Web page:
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Astley-Putnam: Willing to Be the ‘Thought Leader’ 2/16/18  02/19/18 11:11:20 AM Printer Friendly VersionPrinter Friendly Version

Kate Putnam and Adam Astley have opened a new law firm, with offices in a beautifully renovated space just a block from the Old Market. Steep stairs lead to the offices. Astley joked that those over 40 complained about the stairs and those under 40 commented on the beauty of the office.

Astley-Putnam:
Willing to Be the ‘Thought Leader’

By Andy Roberts
The Daily Record

Sometimes you just want to try things in a new way, so about seven months ago, Adam Astley and Kate Putnam struck out on their own, leaving one law firm where they worked together to start their own operation at Astley Putnam, P.C., L.L.O.
It began in July at their offices just west of the Old Market on Howard Street. Their practice focuses on family law with a special emphasis on how they handle divorce cases – “Divorce, Differently,” as their website states.  Just talking to them for a profile, one gets the feeling of comfortable, caring professionalism.
Kate Putnam is an Omaha native who attended Westside and graduated from law school at Pepperdine. She likes to travel, when time allows, and is a member of the American Inns of Court – the multi-generational group that promotes ethics and manners in the practice of law. She is the current vice chair of the Family Law Section of the NSBA. She is also a member of the Master Singers, a cappella jazz group of which she is the treasurer.
Adam Astley traveled the world as his father served in the U.S. Air Force – along the way living in the Azores, England and Pittsburgh, before graduating from Bellevue East High School. Astley then earned his undergraduate and law degrees at Creighton.
Asked about his hobbies, he said he enjoys computer programming and golf. The former is an area of expertise that comes in handy at the office where he can integrate new technologies and programs that add to the firm’s unique approach to their practice. The prospects of the latter appear bleak, as he politely declined to release his handicap for the interview.
He also is a member of the Omaha Bar Association and the Nebraska State Bar Association as well as a past chair of the Family Law Section for the NSBA, where he currently serves on the Executive Committee.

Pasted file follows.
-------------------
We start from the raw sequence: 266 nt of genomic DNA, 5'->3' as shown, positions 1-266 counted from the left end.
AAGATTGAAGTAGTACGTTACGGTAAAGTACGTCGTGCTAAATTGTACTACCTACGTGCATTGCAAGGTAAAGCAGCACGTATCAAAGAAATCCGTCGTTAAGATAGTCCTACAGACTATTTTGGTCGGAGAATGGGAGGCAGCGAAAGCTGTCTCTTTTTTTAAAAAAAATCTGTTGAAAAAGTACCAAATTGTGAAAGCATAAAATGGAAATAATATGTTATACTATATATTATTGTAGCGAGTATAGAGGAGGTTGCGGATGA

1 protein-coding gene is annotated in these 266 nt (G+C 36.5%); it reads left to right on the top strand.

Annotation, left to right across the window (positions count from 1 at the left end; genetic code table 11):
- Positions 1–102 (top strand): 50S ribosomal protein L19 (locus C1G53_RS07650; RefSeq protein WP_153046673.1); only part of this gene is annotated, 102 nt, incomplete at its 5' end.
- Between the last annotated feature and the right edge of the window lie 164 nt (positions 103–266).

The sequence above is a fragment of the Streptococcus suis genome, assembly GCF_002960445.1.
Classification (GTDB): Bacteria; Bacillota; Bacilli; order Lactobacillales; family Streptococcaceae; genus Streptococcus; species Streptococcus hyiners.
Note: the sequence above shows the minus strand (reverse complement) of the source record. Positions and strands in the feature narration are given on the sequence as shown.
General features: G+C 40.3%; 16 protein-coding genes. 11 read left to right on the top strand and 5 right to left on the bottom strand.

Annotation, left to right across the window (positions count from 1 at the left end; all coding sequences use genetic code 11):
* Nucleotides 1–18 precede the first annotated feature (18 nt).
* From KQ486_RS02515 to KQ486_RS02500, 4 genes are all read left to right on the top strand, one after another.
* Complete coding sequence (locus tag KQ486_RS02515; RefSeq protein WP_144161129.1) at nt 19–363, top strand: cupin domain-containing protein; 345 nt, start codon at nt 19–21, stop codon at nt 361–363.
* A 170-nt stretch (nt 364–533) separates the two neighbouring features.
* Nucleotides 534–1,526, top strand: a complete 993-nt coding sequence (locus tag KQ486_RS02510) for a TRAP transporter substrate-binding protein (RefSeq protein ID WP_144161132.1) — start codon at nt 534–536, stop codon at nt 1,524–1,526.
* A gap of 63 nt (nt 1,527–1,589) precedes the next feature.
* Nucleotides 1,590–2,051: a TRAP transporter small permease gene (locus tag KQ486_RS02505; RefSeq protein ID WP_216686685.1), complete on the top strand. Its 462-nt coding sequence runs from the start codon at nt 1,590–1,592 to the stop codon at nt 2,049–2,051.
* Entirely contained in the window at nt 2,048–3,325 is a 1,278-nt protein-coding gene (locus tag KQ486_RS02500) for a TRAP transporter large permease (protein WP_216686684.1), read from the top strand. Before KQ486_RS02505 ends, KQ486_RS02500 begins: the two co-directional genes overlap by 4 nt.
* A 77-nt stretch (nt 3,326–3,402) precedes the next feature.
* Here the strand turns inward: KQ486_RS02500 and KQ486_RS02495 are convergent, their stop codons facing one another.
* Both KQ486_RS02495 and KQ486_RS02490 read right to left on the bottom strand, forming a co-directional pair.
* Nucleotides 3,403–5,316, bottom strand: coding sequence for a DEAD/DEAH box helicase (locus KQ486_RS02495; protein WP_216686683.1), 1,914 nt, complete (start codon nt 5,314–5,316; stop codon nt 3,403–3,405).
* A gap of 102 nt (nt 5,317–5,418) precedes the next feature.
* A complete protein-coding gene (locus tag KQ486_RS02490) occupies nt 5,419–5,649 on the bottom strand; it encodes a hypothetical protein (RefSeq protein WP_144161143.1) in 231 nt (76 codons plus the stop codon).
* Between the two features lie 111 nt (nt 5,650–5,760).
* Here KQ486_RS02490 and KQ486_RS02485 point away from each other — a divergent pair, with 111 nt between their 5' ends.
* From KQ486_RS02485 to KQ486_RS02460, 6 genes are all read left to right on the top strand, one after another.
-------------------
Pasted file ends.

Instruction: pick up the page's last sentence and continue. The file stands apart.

With all the specialty areas of law on which a firm can focus, why family law?
“I think we’re both drawn to it for different reasons,” Astley added. “For me, I enjoy solving people’s problems.”
He described divorce as “controlled chaos,” then dropped another analogy. “It’s the flight attendant trying to serve drinks while the pilot is trying to stop the plane from crashing into the mountain.”
Astley and Putnam go to great lengths to avoid that crash. They also have some serious expertise.
Putnam pointed out that “Adam wrote the Nebraska Child Support Calculator that is the standard in Nebraska for lawyers and Courts.” He also wrote variations for use in Iowa and Kansas.
Still, it’s an area of law that many attorneys seek to avoid.
“I enjoy the personal interaction with people and helping them work through those difficult periods of time,” Putnam said. “If you can help them get through their divorce without much collateral damage, that is a good day.”
She elaborated, “No two divorces are the same … it keeps me on my toes. If you like hearing people’s stories, understanding their lives, this is a really meaningful job to do.”
Astley added: “I think our clients are most comfortable when the amount of uncertainty in their lives is minimized.”
Their firm tries to provide realistic advice, Putnam stressed, including some idea of the range of possibilities that may happen during the case.
“That’s the first thing I always want to do,” she said. “Manage expectations.”
The duo always looks to reach a settlement and keep their cases out of court if it can be avoided, and if it is in their client’s best interest – which it usually is.
Astley and Putnam formed the new shop because they believed they had some ideas about how attorneys could better handle divorce cases.
“We’re willing to be the thought leaders,” Astley said. That includes some ideas on how to provide clients with a better value.  This move gave us the freedom to try some of those ideas.”
Those ideas include allowing the firm to provide clients with the elements of service at which they are best.
“We feel we’re very good at providing clients with advice that is meaningful to them and specific to their case. We do not take a cookie-cutter approach,” Putnam said.
 They also want their clients to feel that the legal services they received were valuable and necessary. Their clients see bills for legal analyses and court appearances, but “not busy work.”  That is left to the technology.
To date the firms consists of the two of them, a full-time assistant and part-time administrative support. When looking at future growth, they hope to find someone they can take from law clerk to full-time associate under their guidance. That way the person can learn how they do things.
“We’re just trying to let these things happen organically,” Putnam explained.
Astley added: “Aggressive growth for its own sake usually doesn’t turn out well.”
Given the high-stress level of family law, a good fit is essential. “You have to find people you can get along with and enjoy spending your time with,” Putnam said.
Right now, they fit extremely well into their new firm.


 
 
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